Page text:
Nearly half of health care employers (47 percent) plan to hire temporary or contract workers in 2015. Of those, more than 1 in 2 (52 percent) plan to hire those contract or temporary workers on a permanent basis.

CareerBuilder’s survey indicated four popular hiring and recruiting tactics health care organizations are employing to attract and retain top workers in 2015:

1. Raising the Minimum Wage: Not only do health care employers plan to raise salaries for current and new employees, but nearly 1 in 2 health care employers (47 percent) anticipate raising their organization’s minimum wage in 2015. Of those, 15 percent will raise their minimum wage by $5 or more.

2. On-the-Job Training: Just over half of health care employers (52 percent) say they plan to hire workers who do not have industry experience and train them on the job.

3. College Recruiting: Nearly two thirds of health care employers (65 percent) plan to hire recent college graduates in 2015, and 47 percent plan to hire interns. Eighteen percent plan to hire more recent college graduates than the previous year.

4. Taking Workers Out of Retirement: Almost half ofhealth care employers(47 percent) say they are “likely” or “very likely” to rehire retirees from other companies in 2015.

IT jobs in San Antonio getting a wage hike?

March 4th, 2015

IT jobs in San Antonio may be enjoying wage hike, according to a recent survey from Dice.com.

Technology pay in the United States saw another year of hikes with technology professionals earning $89,450 on average annually, up two percent from 2013, according to Dice’s annual salary survey.

Tech bonuses were both more frequent and higher. 37 percent of tech pros cited receiving a bonus in 2014, slightly more than the 34 percent who said this last year. The average bonus in 2014 was $9,538, up 2 percent year-over-year.

“As demand for technology professionals rises and highly-skilled talent is harder to find, the pressure is being reflected where it counts: paychecks,” said Shravan Goli, President of Dice.com. “Still, tech pros are less happy with their earnings, signaling to companies that in order to recruit and retain the best candidates, offering more will be necessary.”

While salaries rose slightly, satisfaction with wages declined. Half (52%) of technology professionals were satisfied with their compensation in 2014, down from 54 percent in 2013. In fact, satisfaction with salaries has dipped each year since 2012, when it peaked at 57 percent and salaries saw the biggest year-over-year jump to 5.3 percent.

The Pacific region as a whole received the highest salaries and tech professionals in Silicon Valley are again the highest paid in the country, earning $112,610 on average, up four percent year/year.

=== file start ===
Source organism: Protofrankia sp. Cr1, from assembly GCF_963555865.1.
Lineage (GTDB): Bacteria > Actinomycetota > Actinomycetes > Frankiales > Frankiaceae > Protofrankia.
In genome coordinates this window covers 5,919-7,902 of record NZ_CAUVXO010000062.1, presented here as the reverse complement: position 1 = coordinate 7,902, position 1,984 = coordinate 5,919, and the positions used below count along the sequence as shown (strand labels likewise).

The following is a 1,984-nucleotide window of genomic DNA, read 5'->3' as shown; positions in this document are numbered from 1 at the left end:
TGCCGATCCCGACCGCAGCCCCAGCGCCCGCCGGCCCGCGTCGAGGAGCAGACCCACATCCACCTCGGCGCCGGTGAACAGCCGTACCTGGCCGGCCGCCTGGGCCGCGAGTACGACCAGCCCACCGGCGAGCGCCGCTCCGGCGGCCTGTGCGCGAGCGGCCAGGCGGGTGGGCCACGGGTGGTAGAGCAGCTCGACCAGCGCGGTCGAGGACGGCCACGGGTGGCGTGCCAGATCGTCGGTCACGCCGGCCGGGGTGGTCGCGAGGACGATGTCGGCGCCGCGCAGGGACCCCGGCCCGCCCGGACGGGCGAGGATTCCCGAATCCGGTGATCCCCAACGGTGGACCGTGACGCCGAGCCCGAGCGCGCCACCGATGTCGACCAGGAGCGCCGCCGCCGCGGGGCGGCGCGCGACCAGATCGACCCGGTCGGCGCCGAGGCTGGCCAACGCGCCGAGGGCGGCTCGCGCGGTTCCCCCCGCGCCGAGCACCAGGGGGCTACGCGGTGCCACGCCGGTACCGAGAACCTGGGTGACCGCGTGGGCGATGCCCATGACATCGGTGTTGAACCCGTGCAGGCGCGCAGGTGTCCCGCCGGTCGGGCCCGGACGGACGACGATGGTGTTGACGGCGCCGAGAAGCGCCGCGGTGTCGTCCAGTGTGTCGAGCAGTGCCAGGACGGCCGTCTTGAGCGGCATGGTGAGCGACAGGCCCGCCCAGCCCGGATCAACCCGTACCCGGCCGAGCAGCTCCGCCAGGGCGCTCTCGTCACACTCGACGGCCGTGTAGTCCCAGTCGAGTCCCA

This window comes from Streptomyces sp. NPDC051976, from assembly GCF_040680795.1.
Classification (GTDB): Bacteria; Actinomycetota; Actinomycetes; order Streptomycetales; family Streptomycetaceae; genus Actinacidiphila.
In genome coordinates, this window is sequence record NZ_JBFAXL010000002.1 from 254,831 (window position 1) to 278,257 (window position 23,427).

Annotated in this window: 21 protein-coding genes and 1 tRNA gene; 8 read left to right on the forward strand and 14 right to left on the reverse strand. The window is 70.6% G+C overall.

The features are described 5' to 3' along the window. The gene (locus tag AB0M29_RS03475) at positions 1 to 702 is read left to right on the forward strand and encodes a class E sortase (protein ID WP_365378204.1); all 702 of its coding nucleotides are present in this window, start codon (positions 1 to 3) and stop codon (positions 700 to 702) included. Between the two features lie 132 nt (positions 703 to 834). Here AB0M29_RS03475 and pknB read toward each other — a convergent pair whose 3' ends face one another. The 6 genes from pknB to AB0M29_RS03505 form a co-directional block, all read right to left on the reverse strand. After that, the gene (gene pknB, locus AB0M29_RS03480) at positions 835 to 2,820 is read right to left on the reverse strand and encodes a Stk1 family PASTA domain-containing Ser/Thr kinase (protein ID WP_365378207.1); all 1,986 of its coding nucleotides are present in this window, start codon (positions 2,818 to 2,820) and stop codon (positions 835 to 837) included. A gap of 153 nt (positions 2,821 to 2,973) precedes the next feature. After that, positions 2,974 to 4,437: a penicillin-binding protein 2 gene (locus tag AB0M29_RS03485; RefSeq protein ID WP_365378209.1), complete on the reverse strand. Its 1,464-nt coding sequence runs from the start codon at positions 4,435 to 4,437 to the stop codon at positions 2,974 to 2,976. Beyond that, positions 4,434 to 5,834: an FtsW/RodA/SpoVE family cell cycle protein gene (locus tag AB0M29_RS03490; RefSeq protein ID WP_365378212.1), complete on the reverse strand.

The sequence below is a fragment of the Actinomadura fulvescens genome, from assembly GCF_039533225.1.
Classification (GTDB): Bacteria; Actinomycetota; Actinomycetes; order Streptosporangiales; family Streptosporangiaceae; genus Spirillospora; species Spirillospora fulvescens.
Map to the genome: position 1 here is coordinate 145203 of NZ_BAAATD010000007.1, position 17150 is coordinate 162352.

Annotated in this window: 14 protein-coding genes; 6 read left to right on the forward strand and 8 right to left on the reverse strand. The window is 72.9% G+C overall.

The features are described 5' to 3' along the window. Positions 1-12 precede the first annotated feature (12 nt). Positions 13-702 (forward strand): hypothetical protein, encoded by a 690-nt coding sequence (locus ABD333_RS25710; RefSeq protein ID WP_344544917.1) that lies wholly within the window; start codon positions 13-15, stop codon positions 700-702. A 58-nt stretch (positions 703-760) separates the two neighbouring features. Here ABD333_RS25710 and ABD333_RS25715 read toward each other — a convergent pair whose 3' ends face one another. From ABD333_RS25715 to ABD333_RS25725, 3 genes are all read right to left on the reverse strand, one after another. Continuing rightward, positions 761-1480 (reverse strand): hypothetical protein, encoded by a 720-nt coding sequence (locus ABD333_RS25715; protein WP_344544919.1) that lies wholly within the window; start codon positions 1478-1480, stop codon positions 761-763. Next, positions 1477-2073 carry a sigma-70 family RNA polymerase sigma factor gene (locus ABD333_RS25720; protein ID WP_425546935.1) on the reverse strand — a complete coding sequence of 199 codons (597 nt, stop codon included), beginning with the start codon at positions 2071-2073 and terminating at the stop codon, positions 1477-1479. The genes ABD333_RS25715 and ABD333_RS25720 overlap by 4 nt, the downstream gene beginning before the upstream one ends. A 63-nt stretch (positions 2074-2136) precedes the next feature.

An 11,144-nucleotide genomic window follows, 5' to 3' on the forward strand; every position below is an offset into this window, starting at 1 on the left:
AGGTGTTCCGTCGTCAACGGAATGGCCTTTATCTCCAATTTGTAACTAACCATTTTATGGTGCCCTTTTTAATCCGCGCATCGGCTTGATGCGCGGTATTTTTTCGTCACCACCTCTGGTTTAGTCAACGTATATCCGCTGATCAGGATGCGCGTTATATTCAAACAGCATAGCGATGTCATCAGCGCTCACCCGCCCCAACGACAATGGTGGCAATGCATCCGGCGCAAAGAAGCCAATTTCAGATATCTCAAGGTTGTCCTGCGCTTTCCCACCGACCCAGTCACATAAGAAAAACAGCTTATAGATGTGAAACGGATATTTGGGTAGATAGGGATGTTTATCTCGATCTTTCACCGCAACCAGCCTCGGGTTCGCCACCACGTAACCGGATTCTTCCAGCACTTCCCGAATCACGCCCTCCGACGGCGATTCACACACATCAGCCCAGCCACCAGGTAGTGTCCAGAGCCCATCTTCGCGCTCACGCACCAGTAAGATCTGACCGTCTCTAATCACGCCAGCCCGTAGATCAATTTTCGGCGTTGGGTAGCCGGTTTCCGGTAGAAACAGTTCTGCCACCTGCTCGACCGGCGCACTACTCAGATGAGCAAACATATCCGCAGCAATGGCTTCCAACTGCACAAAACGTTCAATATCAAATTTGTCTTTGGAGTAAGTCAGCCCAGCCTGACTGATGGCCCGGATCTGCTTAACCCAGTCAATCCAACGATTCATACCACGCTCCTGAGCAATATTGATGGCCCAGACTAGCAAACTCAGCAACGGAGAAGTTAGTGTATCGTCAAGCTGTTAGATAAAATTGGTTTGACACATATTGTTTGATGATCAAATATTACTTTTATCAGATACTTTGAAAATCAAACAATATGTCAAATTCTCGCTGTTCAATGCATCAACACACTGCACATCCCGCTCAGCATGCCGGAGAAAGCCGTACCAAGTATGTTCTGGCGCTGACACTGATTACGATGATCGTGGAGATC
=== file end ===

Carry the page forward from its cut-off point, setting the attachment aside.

The second highest paid talent is in Seattle, where tech pros earned $99,423, up five percent, in 2014. Sacramento tech salaries rose 14 percent to $96,788, with more experienced professionals earning more from last year driving the growth.

Professionals in Portland, Oregon earned $91,556 on average, up nine percent year/year, and in San Diego, tech salaries rose four percent to $94,121.

Wage growth strong for San Antonio jobs

February 21st, 2015

The wage growth for San Antonio jobs may vary but shows strong growth, along with other regions, according to a report from ADP.

The ADP Workforce Vitality Index, which measures the total wages paid to the U.S. private sector workforce, was 106.7 in the fourth quarter of 2014.

The index rose by 4.8% between the fourth quarter of 2013 and the fourth quarter of 2014.

The movement in the index depends on the contributions of wages and hours of workers who have remained in the same jobs from the previous quarter, the wages and hours of workers who switched jobs during the quarter, and employment changes.

The strongest growth over the past year has been in Construction, 8.4%, thanks to a combination of strong employment growth, wage growth and an increase in hours worked.

Manufacturing WVI advanced by 6.3% due to growth in wages and employment in large companies with more than 1,000 workers.

The WVI in Leisure & Hospitality and Trade advanced just over 6%, due to solid gains in both wages and employment. Financial service workers enjoyed strong wage growth of 5.9%, but experienced weak employment growth. Meanwhile, the weakest index growth has been in Professional/Business Services and the Education/Healthcare sector, mostly due to weak wage growth.